The high court granted the request by U.S. Solicitor General Donald B. Verrilli Jr. to allow the Obama Administration 10 minutes to make its case on why the federal government believes the Prop 8 is unconstitutional.
Supporters and opponents of marriage equality are making plans for large rallies in Washington, D.C., during the week that the U.S. Supreme Court hears oral arguments on California’s Proposition 8 and the Defense of Marriage Act (DOMA).
Signaling further evolution on the issue of marriage equality for gays and lesbians, President Barack Obama said he could not imagine a circumstance in which a state could legally justify banning same-sex marriage.
The backers of a flawed, but widely cited academic study critical of gay relationships and their impact on children of gay parents, choreographed its release in time to influence “major decisions of the Supreme Court,” according to documents obtained by The American Independent.
"In the end, of course, it will boil down to the nine Justices and, as the world knows, most likely the contest will be decided by just one: Anthony Kennedy, an enigmatic, 76-year-old Republican from Sacramento."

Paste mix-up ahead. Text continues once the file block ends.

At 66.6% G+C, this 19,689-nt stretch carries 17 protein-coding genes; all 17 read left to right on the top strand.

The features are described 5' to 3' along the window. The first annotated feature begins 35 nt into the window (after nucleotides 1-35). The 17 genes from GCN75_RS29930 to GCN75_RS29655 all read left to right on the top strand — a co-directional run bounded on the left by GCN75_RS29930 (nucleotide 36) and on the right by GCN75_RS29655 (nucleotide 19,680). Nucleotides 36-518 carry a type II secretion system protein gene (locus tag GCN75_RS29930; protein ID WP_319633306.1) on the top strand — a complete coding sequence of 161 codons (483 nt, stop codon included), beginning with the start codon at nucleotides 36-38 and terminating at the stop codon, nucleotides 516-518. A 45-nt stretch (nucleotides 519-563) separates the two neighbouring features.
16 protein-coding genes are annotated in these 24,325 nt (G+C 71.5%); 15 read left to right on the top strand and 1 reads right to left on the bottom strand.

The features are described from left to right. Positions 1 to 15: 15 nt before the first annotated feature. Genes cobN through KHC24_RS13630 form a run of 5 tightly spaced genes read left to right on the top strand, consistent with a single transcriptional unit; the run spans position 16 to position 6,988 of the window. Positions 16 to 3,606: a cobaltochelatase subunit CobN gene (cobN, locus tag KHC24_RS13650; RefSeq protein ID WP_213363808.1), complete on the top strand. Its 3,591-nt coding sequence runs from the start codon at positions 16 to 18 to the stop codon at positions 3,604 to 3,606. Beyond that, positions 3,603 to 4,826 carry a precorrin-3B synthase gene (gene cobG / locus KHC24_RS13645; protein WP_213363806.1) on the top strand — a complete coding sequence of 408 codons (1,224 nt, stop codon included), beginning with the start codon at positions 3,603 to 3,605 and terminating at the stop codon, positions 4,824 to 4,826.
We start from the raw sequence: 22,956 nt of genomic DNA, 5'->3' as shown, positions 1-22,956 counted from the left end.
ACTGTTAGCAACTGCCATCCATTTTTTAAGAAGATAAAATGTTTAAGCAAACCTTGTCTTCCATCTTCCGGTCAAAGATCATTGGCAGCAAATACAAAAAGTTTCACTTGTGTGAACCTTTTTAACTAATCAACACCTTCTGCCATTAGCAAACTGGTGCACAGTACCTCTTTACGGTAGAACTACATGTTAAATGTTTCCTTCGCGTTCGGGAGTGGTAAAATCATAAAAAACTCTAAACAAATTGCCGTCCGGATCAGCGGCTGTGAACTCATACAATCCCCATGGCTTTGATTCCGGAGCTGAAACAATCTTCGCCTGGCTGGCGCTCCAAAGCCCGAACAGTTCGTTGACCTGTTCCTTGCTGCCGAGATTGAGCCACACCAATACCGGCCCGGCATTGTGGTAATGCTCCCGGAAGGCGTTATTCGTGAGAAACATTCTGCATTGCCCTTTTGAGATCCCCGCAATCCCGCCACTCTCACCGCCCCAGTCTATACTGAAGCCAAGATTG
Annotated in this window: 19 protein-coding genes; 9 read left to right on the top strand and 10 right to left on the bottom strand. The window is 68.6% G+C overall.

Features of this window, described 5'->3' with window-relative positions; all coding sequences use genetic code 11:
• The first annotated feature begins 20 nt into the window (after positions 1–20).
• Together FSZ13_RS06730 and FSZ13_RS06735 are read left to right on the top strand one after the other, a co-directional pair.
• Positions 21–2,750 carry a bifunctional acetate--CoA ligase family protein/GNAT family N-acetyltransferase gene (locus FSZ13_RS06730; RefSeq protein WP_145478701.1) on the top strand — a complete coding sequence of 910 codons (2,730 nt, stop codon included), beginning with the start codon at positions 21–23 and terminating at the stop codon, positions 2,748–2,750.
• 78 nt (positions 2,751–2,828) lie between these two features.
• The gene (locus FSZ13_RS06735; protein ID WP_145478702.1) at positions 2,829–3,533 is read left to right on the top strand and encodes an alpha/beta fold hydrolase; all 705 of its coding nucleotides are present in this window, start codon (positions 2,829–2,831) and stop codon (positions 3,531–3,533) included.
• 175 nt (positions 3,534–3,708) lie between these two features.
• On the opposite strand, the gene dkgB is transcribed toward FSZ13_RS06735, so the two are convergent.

"What Prop 8 did was to add a subsection to the California Constitution's equal protection clause, amending it to specifically exclude lesbians and gay men from the state's equality guarantee when it comes to marriage."
Administration officials say the Justice Department will urge the U.S. Supreme Court to allow same-sex marriage to resume in California, wading into the protracted legal battle over Proposition 8 and giving gay-rights advocates a new court ally.
Rep. Mark Takano (D-CA), an openly gay Asian American from Riverside County, has send this letter to President Barack Obama to encourage him to submit an amicus brief to support marriage equality in the Proposition 8 case that the U.S. Supreme Court will take up on March 26.